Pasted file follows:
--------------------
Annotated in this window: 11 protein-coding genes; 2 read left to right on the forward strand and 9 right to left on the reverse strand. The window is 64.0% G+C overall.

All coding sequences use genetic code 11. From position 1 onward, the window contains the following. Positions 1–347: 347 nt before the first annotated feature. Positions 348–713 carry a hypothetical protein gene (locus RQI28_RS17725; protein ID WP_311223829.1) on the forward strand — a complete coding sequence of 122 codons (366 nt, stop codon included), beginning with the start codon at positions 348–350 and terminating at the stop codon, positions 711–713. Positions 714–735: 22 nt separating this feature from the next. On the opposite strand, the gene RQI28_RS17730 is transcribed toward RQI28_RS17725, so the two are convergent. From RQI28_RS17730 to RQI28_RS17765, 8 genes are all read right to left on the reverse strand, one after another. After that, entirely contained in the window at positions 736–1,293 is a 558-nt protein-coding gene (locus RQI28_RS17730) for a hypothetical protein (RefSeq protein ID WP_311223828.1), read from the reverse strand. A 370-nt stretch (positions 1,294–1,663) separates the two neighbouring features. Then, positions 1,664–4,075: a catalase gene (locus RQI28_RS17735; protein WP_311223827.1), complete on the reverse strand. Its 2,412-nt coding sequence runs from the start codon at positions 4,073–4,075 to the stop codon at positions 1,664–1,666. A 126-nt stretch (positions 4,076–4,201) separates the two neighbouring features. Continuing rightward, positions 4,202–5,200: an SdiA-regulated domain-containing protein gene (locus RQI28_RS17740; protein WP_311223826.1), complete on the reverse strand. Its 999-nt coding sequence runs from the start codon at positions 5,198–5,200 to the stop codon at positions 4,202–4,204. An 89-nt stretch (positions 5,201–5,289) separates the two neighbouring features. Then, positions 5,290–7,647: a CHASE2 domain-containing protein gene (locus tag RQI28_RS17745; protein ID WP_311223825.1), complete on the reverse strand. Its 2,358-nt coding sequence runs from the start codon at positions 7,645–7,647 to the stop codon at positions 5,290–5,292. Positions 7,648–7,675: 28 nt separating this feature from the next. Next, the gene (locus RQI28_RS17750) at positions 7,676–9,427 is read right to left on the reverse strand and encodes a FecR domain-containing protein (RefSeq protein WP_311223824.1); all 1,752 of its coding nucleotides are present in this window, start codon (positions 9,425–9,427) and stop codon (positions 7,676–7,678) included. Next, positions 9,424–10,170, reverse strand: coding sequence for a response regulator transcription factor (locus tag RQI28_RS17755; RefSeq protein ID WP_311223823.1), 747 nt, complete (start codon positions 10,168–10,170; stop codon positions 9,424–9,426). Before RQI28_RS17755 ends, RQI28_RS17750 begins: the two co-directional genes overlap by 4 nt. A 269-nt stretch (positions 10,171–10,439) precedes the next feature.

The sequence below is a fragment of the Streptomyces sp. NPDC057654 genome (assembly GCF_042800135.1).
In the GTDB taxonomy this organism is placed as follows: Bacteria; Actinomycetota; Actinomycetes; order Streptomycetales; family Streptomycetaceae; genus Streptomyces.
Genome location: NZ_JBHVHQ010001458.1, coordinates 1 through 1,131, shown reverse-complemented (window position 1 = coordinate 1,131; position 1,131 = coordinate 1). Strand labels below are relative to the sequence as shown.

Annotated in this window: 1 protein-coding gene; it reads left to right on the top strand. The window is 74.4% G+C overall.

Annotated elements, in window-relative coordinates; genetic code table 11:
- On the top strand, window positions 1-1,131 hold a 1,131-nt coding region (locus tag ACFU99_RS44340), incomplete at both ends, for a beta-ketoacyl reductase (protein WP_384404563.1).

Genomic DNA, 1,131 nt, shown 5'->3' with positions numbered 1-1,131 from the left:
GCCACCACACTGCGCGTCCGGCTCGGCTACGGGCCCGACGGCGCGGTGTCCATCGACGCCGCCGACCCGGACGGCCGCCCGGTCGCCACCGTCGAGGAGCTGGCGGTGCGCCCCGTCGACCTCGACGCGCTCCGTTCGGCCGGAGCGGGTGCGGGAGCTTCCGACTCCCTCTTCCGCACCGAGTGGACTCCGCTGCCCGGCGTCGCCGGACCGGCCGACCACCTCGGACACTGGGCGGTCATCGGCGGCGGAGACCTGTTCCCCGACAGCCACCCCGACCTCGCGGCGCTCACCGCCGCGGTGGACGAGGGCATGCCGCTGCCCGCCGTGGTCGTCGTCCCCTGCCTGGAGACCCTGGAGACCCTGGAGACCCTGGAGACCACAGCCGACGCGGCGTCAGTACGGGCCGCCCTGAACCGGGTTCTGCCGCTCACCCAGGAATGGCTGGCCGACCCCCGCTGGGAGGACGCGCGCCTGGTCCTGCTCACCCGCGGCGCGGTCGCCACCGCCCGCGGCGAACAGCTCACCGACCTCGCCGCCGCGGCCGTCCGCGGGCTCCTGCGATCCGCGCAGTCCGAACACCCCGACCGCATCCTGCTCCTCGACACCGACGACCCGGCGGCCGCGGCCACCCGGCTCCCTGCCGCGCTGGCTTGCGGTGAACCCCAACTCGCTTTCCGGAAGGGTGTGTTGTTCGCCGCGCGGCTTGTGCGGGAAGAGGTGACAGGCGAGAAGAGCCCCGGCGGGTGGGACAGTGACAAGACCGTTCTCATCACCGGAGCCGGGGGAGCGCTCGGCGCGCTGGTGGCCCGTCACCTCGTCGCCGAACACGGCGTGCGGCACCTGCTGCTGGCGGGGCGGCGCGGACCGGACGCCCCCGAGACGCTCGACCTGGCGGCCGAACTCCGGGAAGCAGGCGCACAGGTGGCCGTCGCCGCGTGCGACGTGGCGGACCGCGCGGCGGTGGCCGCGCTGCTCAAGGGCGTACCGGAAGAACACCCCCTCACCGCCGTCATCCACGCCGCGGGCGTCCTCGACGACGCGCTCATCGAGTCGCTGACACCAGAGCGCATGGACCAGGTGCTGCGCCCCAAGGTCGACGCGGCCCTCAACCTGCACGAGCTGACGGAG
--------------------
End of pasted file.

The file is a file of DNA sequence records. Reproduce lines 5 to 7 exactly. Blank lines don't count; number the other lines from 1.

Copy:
Genome location: NZ_JBHVHQ010001458.1, coordinates 1 through 1,131, shown reverse-complemented (window position 1 = coordinate 1,131; position 1,131 = coordinate 1). Strand labels below are relative to the sequence as shown.

Annotated in this window: 1 protein-coding gene; it reads left to right on the top strand. The window is 74.4% G+C overall.

Annotated elements, in window-relative coordinates; genetic code table 11: